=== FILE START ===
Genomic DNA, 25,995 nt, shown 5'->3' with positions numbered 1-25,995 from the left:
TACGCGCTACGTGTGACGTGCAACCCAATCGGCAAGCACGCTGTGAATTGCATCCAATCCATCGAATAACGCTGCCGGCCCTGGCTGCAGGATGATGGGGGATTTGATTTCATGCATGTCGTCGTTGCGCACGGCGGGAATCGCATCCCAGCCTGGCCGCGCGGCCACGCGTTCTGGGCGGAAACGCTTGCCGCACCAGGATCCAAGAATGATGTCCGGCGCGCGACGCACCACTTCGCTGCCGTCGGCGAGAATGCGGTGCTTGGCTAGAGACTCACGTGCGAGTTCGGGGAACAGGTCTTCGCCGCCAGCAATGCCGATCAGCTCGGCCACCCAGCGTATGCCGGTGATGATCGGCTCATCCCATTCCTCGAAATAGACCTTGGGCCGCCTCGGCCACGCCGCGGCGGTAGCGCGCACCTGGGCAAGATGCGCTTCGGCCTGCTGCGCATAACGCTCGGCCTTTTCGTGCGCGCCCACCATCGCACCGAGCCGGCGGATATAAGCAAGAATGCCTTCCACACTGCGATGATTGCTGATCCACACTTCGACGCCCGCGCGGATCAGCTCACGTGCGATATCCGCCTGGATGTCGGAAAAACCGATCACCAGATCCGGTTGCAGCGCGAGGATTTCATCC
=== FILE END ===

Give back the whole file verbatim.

Genomic DNA, 25,995 nt, shown 5'->3' with positions numbered 1-25,995 from the left:
TACGCGCTACGTGTGACGTGCAACCCAATCGGCAAGCACGCTGTGAATTGCATCCAATCCATCGAATAACGCTGCCGGCCCTGGCTGCAGGATGATGGGGGATTTGATTTCATGCATGTCGTCGTTGCGCACGGCGGGAATCGCATCCCAGCCTGGCCGCGCGGCCACGCGTTCTGGGCGGAAACGCTTGCCGCACCAGGATCCAAGAATGATGTCCGGCGCGCGACGCACCACTTCGCTGCCGTCGGCGAGAATGCGGTGCTTGGCTAGAGACTCACGTGCGAGTTCGGGGAACAGGTCTTCGCCGCCAGCAATGCCGATCAGCTCGGCCACCCAGCGTATGCCGGTGATGATCGGCTCATCCCATTCCTCGAAATAGACCTTGGGCCGCCTCGGCCACGCCGCGGCGGTAGCGCGCACCTGGGCAAGATGCGCTTCGGCCTGCTGCGCATAACGCTCGGCCTTTTCGTGCGCGCCCACCATCGCACCGAGCCGGCGGATATAAGCAAGAATGCCTTCCACACTGCGATGATTGCTGATCCACACTTCGACGCCCGCGCGGATCAGCTCACGTGCGATATCCGCCTGGATGTCGGAAAAACCGATCACCAGATCCGGTTGCAGCGCGAGGATTTCATCC